Just when it seemed the list of maxims about love couldn't get any longer, the Mexican state of Jalisco has added another: "Stop! Love can cost you dearly."
The words were plastered last year on posters at bus stations, in the airport, and outside men's prisons as part of a campaign to caution women against dating drug traffickers. Now, the Women's Institute of Jalisco wants to target female inmates themselves to help them avoid being used or cheated by male criminals.
At the same time, one of Mexico's few postpenitentiary programs is working with women who have finished their terms to urge them to break ties with criminal partners or, when that's not possible, to reach out to rehabilitate the partners.
The campaign comes at an important moment. Drug wars have left some 1,500 people dead nationwide this year, according to local media counts, double that of the year before. Women still represent a tiny fraction of the nation's perpetrators. But in 10 years, the number of women imprisoned in Mexico has tripled, and more than half of them are convicted for drug-related crimes, compared with just 15 percent of male criminals, says Elena Azaola, a researcher at the Center for Research and Advanced Studies in Social Anthropology in Mexico City.
In Jalisco, 260 women were in the state jail in 2001. That number has nearly doubled, to 499 today, with 70 percent of the women there for drug-related offenses.
Their motives are myriad, and cash plays a large role. But the Women's Institute of Jalisco discerned an overriding theme: Most of the women jailed for drug possession, sale, or transport were aiding the men in their lives – helping a partner or protecting a son or father.
That's why the institute based its campaign around love. "Their participation [in drug trafficking] is so tied to the sentimental," says Maria del Rocio Garcia Gaytan, president of the Women's Institute of Jalisco. "With sufficient information, I think women will make better decisions."
The posters contain basic information that experts say is unknown to many women who get involved in the drug trade. Taking drugs to partners in prison counts as trafficking or possession, it reads. Drug possession carries a sentence of five to 15 years. Trafficking can lock someone up for 10 to 25 years.
Carmen, who did not wish to use her real name so that her probation is not affected, got 16 years after the van she was riding in was pulled over in 1998. When cops ripped up the carpet in the back, they found 350 kilograms of marijuana; she was charged and jailed for transporting.
A US citizen born in Puerto Rico, she says she had no idea she was participating in a drug-trafficking ring. The man driving the car was a stranger who was giving her a ride back to the US, a plan set up by a friend back home in Chicago. She spent seven years at the Center for Feminine Readaptation south of Guadalajara, has a year-and-a-half of probation left, and says she just saw her youngest son for the first time in eight years. "Now I know I was used," she says."They thought, with a woman in the car, they would not get stopped.... So many of the women I met in jail were used the same way."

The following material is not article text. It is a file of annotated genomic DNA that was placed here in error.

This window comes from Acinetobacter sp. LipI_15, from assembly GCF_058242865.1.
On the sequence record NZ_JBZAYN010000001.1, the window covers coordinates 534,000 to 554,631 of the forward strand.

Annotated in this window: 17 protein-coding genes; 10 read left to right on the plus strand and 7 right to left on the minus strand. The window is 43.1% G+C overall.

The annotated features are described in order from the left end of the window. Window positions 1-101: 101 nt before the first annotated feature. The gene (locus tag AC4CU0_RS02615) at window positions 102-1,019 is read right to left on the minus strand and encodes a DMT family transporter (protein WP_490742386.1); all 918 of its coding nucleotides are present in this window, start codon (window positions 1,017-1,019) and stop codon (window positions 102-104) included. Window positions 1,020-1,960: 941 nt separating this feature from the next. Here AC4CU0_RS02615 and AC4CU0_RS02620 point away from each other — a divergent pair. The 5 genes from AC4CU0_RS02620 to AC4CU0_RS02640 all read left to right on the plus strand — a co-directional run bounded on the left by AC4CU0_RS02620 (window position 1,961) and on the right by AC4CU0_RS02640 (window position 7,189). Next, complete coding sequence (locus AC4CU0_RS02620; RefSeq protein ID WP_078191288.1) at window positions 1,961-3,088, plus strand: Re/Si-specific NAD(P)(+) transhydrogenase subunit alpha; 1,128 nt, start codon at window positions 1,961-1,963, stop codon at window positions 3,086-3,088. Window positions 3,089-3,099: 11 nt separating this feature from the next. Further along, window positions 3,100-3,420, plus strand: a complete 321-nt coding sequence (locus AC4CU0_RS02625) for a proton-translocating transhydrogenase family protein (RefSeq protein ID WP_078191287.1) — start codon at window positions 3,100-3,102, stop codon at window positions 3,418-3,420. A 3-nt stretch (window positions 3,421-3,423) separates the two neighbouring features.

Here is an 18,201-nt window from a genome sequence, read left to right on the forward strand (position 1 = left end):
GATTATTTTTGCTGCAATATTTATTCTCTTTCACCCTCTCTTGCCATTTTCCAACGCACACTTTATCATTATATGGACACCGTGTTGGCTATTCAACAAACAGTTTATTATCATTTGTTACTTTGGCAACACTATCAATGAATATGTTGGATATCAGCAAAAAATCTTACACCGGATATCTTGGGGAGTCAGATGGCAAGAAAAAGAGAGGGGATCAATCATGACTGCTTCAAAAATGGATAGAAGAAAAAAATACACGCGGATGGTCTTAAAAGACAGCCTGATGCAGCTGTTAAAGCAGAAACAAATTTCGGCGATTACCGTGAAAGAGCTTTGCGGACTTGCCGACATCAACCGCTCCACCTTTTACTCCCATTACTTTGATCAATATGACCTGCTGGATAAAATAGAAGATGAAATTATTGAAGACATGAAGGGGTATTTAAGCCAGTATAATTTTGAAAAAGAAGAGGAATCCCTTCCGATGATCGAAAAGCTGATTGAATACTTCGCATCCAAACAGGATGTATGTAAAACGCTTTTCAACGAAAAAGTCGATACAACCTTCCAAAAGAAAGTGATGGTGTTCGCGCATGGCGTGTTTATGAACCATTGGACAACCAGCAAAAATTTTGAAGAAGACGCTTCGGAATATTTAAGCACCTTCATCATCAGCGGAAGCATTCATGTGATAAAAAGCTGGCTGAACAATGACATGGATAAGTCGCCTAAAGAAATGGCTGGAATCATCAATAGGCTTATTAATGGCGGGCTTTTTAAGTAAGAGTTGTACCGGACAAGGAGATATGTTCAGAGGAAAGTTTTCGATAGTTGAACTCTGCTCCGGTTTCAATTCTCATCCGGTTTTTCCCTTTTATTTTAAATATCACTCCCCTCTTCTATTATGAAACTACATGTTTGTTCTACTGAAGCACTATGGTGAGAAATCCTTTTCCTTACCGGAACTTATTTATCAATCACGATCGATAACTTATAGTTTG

Mexico, for decades a country of drug transporters, has slowly become one of consumers, too, says Ms. Azaola. That's created opportunities for small dealers. The evolution of narcotrafficking here has also made women more vulnerable, as men rely on them to elude police – as Carmen says was her case.
"Women don't have a significant role in drug trafficking or hold hierarchical positions," says Azaola, who applauds Jalisco's efforts. "They carry a small amount of drugs and never think they'll get 10 years. Many would not get involved if they knew."
Francisco Javier Anguiano, director of the state's postpenitentiary program, says the women he sees get involved because they see drug trafficking as a way of life, or because they are induced by men. Most often, he says, it is the latter.
Mr. Anguiano's program, for men and women, is a probation and rehabilitation regime that lasts some three years and includes therapy, social work, medical treatment, and job training.
For women pushed into the trade by "love," the program aims to break relationships with dealers, or influence boyfriends or husbands. "We ask, 'How much do you gain from [selling or transporting] drugs? And how much do you lose in terms of liberty, to be able to see your family?' "
The poster project of the Women's Institute of Jalisco was conceived by Margarita Cardiel, a sociologist with the group, who began working with female inmates seven years ago in college, and later volunteered with their children, setting up a volleyball team and attending functions. She has witnessed inmates being admitted and has helped those who are released carry their bags to the door.
She is focusing now on offering further training to psychologists and social workers, and to teach women inmates about human rights and violence. "Through these training programs, we want to teach them not to be the objects of narcotrafficking. It's the best way for them to realize they are victims," says Ms. Cardiel.
Other states have begun poster campaigns based on Jalisco's. Last month, Michoacan and Queretaro states solicited the posters, says Cardiel. Since they began, the number of women in prison has risen. But Cardiel has faith it's making a difference if even one woman rethinks. "This could be a national model," she says. "But not because of me, or us. It depends on the political will, and on the will of the country."
Some doubt the will is there, and say that economic realities may blind many women to the risks. "Many of them have no other option," says David Coronado, a sociologist at the University of Guadalajara. "They can't make it on what they earn."
• Ms. Llana is Latin America correspondent for the Monitor and USA Today.